Routine Proceedings – Nelson Mandela

Elizabeth May: Mr. Speaker, I would like to add a few words, not many.

We are gathered in a spirit of non-partisan grieving for someone we had the honour to call a fellow Canadian. Nelson Mandela was marked by two extraordinary things, among many: moral clarity and moral courage.

We know he inspired us. With your permission, I would like to close this session with the words that inspired him, words written in 1888 by William Ernest Henley, which he recited over the 27 years he remained on Robben Island, imprisoned:

Out of the night that covers me,
Black as the Pit from pole to pole,
I thank whatever gods may be
For my unconquerable soul.

In the fell clutch of circumstance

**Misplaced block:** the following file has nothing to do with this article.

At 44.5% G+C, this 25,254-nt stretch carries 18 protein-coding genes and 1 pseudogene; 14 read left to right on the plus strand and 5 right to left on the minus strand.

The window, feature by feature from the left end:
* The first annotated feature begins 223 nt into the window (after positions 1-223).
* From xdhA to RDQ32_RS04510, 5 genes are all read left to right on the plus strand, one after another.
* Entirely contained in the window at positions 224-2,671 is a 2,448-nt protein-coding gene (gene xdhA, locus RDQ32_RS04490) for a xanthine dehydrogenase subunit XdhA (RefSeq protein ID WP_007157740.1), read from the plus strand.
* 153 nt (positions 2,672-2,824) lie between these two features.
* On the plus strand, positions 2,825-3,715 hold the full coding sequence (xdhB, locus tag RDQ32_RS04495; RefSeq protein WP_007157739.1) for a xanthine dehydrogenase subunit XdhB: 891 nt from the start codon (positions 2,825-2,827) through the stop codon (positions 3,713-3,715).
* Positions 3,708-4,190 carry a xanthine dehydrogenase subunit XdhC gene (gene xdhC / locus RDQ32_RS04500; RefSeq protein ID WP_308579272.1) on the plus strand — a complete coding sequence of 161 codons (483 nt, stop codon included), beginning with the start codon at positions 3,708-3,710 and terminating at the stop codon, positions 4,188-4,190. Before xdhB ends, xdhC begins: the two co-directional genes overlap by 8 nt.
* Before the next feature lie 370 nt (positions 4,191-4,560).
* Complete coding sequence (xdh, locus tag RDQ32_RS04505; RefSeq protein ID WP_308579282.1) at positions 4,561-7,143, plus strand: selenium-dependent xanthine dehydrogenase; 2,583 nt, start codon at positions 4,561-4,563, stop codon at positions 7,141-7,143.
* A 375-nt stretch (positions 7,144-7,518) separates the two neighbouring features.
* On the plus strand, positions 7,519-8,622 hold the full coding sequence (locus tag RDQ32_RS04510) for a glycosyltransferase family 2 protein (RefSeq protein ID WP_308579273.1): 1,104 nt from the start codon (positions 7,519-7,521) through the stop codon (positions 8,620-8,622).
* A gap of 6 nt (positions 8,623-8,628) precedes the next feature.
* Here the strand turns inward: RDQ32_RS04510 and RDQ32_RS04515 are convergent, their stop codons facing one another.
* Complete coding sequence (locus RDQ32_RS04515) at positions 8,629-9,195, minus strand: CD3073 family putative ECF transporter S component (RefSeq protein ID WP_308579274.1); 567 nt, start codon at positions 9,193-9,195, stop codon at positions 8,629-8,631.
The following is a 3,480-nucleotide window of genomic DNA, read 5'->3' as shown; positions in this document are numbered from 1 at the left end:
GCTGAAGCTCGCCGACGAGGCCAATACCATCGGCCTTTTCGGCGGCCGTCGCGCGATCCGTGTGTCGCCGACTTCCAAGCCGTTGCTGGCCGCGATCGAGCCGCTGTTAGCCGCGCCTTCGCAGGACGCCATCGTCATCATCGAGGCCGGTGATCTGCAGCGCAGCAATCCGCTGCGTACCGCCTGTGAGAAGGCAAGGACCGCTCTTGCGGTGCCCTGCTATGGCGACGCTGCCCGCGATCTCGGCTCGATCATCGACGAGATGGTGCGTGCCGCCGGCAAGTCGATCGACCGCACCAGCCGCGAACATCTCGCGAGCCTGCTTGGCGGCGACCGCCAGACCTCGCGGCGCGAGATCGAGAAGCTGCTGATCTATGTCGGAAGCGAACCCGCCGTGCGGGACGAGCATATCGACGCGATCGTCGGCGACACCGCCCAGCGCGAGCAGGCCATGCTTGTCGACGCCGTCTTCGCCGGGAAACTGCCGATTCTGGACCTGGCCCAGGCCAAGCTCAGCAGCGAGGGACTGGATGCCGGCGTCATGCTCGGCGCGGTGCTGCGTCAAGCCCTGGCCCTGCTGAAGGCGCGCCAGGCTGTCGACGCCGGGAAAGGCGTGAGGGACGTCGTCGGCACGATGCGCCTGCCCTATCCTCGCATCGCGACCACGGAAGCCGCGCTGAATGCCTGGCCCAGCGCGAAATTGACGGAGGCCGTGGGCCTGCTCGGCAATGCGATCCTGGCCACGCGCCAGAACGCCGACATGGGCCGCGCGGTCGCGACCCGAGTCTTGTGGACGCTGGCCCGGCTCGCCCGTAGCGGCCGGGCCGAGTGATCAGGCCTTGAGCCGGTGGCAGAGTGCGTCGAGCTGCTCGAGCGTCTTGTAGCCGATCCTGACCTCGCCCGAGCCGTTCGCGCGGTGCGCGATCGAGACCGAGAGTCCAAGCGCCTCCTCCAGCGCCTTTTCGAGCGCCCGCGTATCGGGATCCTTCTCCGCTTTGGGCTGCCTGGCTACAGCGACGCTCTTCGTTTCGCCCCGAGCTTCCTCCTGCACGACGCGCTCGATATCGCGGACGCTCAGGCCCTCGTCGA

I have not winced nor cried aloud.
Under the bludgeonings of chance
My head is bloody, but unbowed.

Beyond this place of wrath and tears
Looms but the Horror of the shade,
And yet the menace of the years
Finds, and shall find, me unafraid.

It matters not how strait the gate,
How charged with punishments the scroll,
I am the master of my fate:
I am the captain of my soul.

Rest in peace, Nelson Mandela, who captained that soul to the safest of harbours. God bless him, his memory, and all who loved him.